The legal authority of the NSBS cannot extended to a university because it is offended by those policies or considers those policies to contravene Nova Scotia law that in no way applies to it. The extent to which NSBS members or members of the community are outraged or suffer minority stress because of the law school’s policies does not amount to a grant of jurisdiction over the university.
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 The NSBS has argued that it would be wrong for it to countenance or condone what counsel described as the “homophobic” policies of TWU. Many people in Nova Scotia are offended by the TWU policy. For some, particularly LGBT people, living in the knowledge that an institution with policies such as TWU’s would have its degree recognized in Nova Scotia, adds to the considerable stress they already experience in their lives. There is an element of stress that is inherent in living in a multicultural society where beliefs and practices that offend majority values are not only on display, but are actively tolerated. Society does not seek to eradicate the practices or re-educate the believers but recognizes their rites and their organizations for state purposes such a solemnization of marriage, tax exemptions and charitable status.
 There is a difference between recognizing the degree and expressing approval of the moral, religious, or other positions of the institution. The refusal to accept the legitimacy of institutions because of a concern about the perception of the state endorsing their religiously informed moral positions would have a chilling effect on the liberty of conscience and freedom of religion. Only those institutions whose practices were not offensive to the state-approved moral consensus would be entitled to those considerations.
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 For many people in a secular society religious freedom is worse than inconsequential. It actually gets in the way. It’s the dead hand of the superstitious past reaching out to restrain more important secular values like equality from becoming real equality. A more progressive society, on that view, would not permit any incursions by religion into public life or would at least limit those incursions to those by religions that have belief systems and practices that are more consonant with mainstream morality. The discomforting truth is that religions with views that many Canadians find incomprehensible or offensive abound in a liberal and multicultural society. The law protects them and must carve out a place not only where they can exist but flourish.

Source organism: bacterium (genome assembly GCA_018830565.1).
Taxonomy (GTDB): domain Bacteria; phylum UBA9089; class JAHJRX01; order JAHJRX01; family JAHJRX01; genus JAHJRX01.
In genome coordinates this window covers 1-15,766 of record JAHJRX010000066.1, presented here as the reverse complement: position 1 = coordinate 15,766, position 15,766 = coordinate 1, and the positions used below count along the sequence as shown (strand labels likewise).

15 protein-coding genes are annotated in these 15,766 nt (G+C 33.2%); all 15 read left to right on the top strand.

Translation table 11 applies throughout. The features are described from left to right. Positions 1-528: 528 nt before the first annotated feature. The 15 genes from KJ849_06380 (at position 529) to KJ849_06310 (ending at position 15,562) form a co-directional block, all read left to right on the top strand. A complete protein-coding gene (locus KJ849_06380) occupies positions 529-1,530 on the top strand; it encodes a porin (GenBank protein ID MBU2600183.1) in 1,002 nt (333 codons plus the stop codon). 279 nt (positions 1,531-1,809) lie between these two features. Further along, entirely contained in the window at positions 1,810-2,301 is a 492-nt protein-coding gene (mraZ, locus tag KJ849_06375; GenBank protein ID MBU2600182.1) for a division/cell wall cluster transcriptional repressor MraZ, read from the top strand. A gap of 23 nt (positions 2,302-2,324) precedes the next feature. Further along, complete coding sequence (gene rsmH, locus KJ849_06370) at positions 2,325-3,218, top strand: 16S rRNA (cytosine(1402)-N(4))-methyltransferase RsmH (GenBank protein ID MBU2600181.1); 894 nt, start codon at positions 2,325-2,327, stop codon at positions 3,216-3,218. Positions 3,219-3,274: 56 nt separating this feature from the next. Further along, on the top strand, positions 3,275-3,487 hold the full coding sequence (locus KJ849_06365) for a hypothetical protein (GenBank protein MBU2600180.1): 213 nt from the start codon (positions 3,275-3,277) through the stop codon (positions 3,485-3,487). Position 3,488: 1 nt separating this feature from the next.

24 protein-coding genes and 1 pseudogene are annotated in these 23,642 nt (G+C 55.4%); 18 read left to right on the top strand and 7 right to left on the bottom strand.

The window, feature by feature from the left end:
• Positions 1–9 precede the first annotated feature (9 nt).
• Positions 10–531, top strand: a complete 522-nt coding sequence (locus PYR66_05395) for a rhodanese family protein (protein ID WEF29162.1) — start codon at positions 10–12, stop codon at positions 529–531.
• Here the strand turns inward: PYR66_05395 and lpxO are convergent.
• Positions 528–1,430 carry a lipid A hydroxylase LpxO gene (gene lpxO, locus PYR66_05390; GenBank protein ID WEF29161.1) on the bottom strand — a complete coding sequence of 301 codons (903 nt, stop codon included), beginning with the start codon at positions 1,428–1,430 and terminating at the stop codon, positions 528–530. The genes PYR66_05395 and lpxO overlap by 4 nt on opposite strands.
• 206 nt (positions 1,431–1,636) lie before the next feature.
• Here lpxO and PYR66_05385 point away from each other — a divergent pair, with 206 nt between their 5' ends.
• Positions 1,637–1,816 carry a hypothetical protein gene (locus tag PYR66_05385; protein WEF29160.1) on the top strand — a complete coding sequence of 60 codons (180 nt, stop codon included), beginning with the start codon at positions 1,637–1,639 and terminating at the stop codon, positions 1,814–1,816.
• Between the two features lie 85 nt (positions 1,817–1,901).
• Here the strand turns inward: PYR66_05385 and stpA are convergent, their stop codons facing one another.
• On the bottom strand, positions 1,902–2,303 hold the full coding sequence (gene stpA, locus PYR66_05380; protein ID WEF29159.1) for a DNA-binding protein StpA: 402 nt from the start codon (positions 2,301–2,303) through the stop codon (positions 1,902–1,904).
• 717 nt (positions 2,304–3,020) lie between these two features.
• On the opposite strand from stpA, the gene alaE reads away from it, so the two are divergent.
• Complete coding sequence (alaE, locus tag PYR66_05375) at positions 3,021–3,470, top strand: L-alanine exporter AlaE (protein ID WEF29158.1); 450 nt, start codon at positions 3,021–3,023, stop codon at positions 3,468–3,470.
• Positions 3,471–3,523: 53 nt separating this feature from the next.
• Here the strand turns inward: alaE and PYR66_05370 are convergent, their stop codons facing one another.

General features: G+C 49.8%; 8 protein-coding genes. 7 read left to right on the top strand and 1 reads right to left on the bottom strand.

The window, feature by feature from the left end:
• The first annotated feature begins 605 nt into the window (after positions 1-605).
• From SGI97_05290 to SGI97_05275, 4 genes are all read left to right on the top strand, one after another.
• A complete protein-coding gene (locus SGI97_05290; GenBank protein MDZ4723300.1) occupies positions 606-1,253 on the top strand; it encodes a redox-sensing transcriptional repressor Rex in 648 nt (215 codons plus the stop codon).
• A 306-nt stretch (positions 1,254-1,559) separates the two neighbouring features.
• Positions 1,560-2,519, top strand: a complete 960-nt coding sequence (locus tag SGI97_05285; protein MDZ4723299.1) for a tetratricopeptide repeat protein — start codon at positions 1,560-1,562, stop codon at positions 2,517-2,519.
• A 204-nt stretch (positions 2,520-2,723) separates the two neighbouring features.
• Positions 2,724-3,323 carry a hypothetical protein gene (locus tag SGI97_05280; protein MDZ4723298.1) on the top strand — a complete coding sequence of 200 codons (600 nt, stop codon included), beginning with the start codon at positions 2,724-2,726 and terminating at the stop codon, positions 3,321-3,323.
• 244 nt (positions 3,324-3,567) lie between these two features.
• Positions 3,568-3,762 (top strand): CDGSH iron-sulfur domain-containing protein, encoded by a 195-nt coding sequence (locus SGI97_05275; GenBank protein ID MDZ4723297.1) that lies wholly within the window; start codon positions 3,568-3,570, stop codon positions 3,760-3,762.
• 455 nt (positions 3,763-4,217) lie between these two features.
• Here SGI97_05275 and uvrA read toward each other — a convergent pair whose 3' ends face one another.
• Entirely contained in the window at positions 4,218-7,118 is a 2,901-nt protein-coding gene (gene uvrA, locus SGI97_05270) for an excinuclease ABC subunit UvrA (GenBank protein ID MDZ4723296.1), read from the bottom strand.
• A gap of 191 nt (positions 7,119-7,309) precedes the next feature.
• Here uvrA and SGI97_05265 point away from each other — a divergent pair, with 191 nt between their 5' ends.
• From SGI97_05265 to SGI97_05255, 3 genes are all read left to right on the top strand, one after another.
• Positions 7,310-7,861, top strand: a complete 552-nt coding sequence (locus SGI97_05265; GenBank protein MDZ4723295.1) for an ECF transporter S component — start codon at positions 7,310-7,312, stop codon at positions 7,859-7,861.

The NSBS position speaks on one level about equality as a value. It is a reflection of a moral matrix that privileges that value. It speaks in the language of that value. And it makes it entirely possible to say, “A law school that discriminates is just wrong. There is nothing to debate here.”
 The other moral matrix speaks in the language of sanctity and privileges that value. It makes it entirely possible to say, “Homosexual acts are a sin. That is the word of God. There is nothing to debate here.”
 Both are moral judgments. It has been said that morality binds groups together. It also blinds. (Not exactly. Faulty application of a concept or the application of a distortion of morality blinds, not morality per se.) The values of the other are easily seen as merely prejudices.
 Tolerance, the ambiguous and paradoxical concept that it is, acts not so much as a boundary as the synthesis of the dialectic of competing values referenced by Chief Justice McLachlin. Unless tolerance engages the incomprehensible, the contemptible or the detestable, it is nothing much more than indifference. It isn’t a line. It’s a process. And it’s one that invites and almost requires a level of discomfort. (And,... tolerance of intolerance?)
 If the parties are unable to agree on costs I will hear them on that matter.An interesting comment can be found regarding the action involving the BC College of Teachers and TWU.
 The Court said that the potential conflict should be resolved through the proper delineation of the rights and values involved. Neither freedom of religion nor the guarantee against discrimination is absolute. One right is not privileged at the expense of another. There is no hierarchy of rights.